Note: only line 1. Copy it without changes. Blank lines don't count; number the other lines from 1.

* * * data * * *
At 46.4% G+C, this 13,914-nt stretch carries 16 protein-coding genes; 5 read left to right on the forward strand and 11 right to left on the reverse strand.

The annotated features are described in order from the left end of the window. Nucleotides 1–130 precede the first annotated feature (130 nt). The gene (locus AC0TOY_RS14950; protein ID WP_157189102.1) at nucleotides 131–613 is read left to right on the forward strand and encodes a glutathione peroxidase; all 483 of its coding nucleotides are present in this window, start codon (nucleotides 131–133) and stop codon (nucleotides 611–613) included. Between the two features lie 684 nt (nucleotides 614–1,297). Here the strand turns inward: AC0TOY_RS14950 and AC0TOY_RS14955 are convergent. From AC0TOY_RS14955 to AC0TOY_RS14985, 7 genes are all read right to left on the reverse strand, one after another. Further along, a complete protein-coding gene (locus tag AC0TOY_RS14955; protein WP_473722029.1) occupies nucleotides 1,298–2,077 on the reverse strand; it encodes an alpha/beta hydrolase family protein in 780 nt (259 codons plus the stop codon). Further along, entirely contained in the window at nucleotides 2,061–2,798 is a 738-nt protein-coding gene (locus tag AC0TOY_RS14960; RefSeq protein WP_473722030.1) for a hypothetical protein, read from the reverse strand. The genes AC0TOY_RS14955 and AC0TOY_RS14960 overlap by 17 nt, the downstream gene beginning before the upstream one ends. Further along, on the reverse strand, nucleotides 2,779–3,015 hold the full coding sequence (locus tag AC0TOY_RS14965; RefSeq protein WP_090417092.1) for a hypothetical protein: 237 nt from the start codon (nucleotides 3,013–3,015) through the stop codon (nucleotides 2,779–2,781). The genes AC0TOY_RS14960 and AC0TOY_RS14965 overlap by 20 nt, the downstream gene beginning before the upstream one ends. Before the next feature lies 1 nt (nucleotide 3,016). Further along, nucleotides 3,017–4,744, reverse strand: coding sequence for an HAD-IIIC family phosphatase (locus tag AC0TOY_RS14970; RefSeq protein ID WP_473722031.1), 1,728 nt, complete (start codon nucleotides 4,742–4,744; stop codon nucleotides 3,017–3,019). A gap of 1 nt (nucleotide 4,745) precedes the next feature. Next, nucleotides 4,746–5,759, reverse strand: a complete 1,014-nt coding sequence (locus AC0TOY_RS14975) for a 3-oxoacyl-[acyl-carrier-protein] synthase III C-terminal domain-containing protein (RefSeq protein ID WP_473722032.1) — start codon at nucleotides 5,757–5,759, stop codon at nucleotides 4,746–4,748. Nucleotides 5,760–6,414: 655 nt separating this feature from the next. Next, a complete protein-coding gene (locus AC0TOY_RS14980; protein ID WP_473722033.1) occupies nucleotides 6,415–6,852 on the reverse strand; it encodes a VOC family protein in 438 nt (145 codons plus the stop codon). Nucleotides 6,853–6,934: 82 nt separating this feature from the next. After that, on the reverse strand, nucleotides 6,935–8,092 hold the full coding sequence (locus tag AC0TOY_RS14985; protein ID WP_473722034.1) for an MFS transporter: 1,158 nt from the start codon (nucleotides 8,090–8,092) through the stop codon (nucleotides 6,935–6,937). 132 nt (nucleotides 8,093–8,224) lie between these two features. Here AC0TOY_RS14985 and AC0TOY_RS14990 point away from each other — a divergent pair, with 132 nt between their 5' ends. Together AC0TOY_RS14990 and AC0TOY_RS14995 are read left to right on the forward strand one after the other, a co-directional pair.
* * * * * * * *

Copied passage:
At 46.4% G+C, this 13,914-nt stretch carries 16 protein-coding genes; 5 read left to right on the forward strand and 11 right to left on the reverse strand.